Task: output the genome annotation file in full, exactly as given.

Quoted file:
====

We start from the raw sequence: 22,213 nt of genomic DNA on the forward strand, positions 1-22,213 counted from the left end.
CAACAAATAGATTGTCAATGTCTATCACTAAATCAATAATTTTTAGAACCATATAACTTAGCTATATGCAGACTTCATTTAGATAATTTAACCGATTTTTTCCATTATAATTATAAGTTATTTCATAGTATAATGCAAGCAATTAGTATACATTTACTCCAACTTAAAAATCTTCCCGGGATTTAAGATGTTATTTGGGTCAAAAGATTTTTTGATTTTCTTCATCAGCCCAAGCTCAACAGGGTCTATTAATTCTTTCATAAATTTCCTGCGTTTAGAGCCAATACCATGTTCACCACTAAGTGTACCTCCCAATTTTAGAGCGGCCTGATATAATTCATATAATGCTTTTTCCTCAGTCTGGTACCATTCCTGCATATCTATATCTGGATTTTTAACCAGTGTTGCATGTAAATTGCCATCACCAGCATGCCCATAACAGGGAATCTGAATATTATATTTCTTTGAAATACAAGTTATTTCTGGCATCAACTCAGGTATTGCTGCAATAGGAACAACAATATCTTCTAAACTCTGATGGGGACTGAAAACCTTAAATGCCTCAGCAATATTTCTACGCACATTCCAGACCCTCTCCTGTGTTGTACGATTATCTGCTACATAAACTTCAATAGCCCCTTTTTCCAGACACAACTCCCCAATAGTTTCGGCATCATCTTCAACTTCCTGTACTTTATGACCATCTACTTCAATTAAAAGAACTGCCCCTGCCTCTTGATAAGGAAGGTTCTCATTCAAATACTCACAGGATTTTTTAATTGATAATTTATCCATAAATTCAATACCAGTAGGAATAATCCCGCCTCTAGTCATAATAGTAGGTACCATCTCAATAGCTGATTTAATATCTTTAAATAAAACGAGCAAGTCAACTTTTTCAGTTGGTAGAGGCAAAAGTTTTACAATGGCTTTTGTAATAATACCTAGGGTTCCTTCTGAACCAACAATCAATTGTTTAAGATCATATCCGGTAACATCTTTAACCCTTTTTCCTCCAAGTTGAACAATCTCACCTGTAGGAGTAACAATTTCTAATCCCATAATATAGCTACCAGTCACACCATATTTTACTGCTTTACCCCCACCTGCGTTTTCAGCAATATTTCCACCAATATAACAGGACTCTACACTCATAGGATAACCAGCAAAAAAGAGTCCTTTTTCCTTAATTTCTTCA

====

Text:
We start from the raw sequence: 22,213 nt of genomic DNA on the forward strand, positions 1-22,213 counted from the left end.
CAACAAATAGATTGTCAATGTCTATCACTAAATCAATAATTTTTAGAACCATATAACTTAGCTATATGCAGACTTCATTTAGATAATTTAACCGATTTTTTCCATTATAATTATAAGTTATTTCATAGTATAATGCAAGCAATTAGTATACATTTACTCCAACTTAAAAATCTTCCCGGGATTTAAGATGTTATTTGGGTCAAAAGATTTTTTGATTTTCTTCATCAGCCCAAGCTCAACAGGGTCTATTAATTCTTTCATAAATTTCCTGCGTTTAGAGCCAATACCATGTTCACCACTAAGTGTACCTCCCAATTTTAGAGCGGCCTGATATAATTCATATAATGCTTTTTCCTCAGTCTGGTACCATTCCTGCATATCTATATCTGGATTTTTAACCAGTGTTGCATGTAAATTGCCATCACCAGCATGCCCATAACAGGGAATCTGAATATTATATTTCTTTGAAATACAAGTTATTTCTGGCATCAACTCAGGTATTGCTGCAATAGGAACAACAATATCTTCTAAACTCTGATGGGGACTGAAAACCTTAAATGCCTCAGCAATATTTCTACGCACATTCCAGACCCTCTCCTGTGTTGTACGATTATCTGCTACATAAACTTCAATAGCCCCTTTTTCCAGACACAACTCCCCAATAGTTTCGGCATCATCTTCAACTTCCTGTACTTTATGACCATCTACTTCAATTAAAAGAACTGCCCCTGCCTCTTGATAAGGAAGGTTCTCATTCAAATACTCACAGGATTTTTTAATTGATAATTTATCCATAAATTCAATACCAGTAGGAATAATCCCGCCTCTAGTCATAATAGTAGGTACCATCTCAATAGCTGATTTAATATCTTTAAATAAAACGAGCAAGTCAACTTTTTCAGTTGGTAGAGGCAAAAGTTTTACAATGGCTTTTGTAATAATACCTAGGGTTCCTTCTGAACCAACAATCAATTGTTTAAGATCATATCCGGTAACATCTTTAACCCTTTTTCCTCCAAGTTGAACAATCTCACCTGTAGGAGTAACAATTTCTAATCCCATAATATAGCTACCAGTCACACCATATTTTACTGCTTTACCCCCACCTGCGTTTTCAGCAATATTTCCACCAATATAACAGGACTCTACACTCATAGGATAACCAGCAAAAAAGAGTCCTTTTTCCTTAATTTCTTCA